"So Dogged and Splendid a Journey"
I learned about light from Beauford Delaney, the light contained in every thing, in every surface,
in every face. Many years ago in poverty and uncertainty, Beauford and I would walk together
through the streets of New York City. He was then, and is now, working all the time, or perhaps
it would be more accurate to say that he is seeing all the time; and the reality of his seeing caused
me to begin to see. . . .
Perhaps I am so struck by the light in Beauford’s paintings because he comes from darkness—
as I do, as, in fact, we all do. But the darkness of Beauford’s beginnings in Tennessee, many years
ago, was a black-blue midnight indeed, opaque, and full of sorrow. And I do not know, nor will
any of us ever really know, what kind of strength it was that enabled him to make so dogged
and splendid a journey.
~James Baldwin, from an introduction to a Beauford Delaney Exhibition, 1964
American artist Beauford Delaney's Appalachian roots have, in the last few years, been celebrated and acknowledged by his hometown in Knoxville, Tennessee. Born in 1901 in East Knoxville, Beauford Delaney eventually came to be recognized as an important American artist, although he was generally forgotten and neglected by the art world until the early 1990s. With the help of a few patrons, Delaney left Knoxville as a young man and traveled to Boston to study art, eventually arriving in New York, where he met a 15-year-old James Baldwin. Their deep friendship continued into Paris and lasted until Delaney died there in 1979.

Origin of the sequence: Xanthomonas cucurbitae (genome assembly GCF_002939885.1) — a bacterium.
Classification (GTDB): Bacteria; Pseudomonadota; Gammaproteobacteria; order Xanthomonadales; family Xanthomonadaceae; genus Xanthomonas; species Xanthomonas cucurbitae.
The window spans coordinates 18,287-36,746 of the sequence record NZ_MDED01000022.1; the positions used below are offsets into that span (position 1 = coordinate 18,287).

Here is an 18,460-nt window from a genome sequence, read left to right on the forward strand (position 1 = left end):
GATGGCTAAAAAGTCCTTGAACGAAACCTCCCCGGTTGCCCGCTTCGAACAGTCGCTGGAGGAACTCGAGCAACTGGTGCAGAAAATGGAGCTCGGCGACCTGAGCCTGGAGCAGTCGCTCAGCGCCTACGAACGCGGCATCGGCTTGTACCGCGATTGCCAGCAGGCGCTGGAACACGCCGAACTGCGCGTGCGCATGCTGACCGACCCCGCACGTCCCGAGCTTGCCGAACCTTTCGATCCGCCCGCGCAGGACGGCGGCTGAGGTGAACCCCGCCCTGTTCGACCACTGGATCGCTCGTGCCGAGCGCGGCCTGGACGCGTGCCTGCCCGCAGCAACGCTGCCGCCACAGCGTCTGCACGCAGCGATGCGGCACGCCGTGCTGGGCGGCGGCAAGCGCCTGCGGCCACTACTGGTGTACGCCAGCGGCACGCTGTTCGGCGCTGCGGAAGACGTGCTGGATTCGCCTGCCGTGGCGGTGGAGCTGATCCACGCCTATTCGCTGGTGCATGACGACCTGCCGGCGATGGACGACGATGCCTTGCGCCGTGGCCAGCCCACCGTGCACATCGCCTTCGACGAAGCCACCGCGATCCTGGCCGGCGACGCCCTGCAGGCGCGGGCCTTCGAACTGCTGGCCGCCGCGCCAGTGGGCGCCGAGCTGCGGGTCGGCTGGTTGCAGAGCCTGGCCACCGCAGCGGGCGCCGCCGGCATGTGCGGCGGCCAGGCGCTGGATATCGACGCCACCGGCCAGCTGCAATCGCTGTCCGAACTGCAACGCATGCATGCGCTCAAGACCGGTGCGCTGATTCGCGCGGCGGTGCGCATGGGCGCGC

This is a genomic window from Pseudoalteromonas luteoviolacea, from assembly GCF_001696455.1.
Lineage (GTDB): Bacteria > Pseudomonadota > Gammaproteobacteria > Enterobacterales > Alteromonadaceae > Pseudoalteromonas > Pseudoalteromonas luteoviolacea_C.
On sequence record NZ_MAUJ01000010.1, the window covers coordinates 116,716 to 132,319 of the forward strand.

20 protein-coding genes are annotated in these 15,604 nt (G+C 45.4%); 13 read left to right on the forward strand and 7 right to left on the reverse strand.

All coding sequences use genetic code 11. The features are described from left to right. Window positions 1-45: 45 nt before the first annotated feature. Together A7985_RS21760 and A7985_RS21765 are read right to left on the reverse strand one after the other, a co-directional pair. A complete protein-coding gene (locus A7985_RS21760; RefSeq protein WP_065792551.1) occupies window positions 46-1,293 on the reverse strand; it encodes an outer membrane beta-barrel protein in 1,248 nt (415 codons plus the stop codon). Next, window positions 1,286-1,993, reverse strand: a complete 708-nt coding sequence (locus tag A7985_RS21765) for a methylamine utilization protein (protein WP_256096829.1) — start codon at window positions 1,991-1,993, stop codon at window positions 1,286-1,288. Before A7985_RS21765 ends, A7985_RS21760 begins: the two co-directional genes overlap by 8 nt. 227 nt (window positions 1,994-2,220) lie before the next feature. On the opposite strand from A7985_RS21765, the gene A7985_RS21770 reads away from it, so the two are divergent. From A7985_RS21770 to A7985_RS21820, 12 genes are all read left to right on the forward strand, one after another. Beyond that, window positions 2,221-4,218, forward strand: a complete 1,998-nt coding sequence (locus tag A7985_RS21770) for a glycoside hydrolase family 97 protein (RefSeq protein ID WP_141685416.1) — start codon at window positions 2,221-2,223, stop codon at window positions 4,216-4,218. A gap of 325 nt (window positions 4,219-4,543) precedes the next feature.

Known for his inventive and vibrant use of color, Beauford Delaney's art ranged from portraiture to abstract expressionism. Knoxville historian Jack Neeley notes that James Baldwin described Delaney as "a cross between Br'er Rabbit and Francis of Assisi. . . . Beauford had a kind of holiness, but also a sense of trickery, a sense of the funny about him. You see that combination in his painting - there's an ethereal love of light and life, but also a quirky comic vision." The Knoxville Museum of Art launched a retrospective in 2020 of 48 paintings that encompassed Delaney's journey as an artist. The Marble City Opera performed Shadowlight, an opera about Delaney, and the city had other celebrations to honor Delaney.
Perhaps one of the most ambitious moves to remember Delaney is in progress now. The Delaney family home on Dandridge Avenue in Knoxville was purchased by the Beck Cultural Exchange Center and is being restored as the Delaney Museum. (The original Delaney home was located on Old East Vine Street, close to the present-day Weigel's on Summit Hill, but was razed during the city's urban renewal phase in the 1960s which obliterated at least three major Black neighborhoods at the time.) The Delaney Museum will be a community arts and education center where working artists can live and teach at the Museum.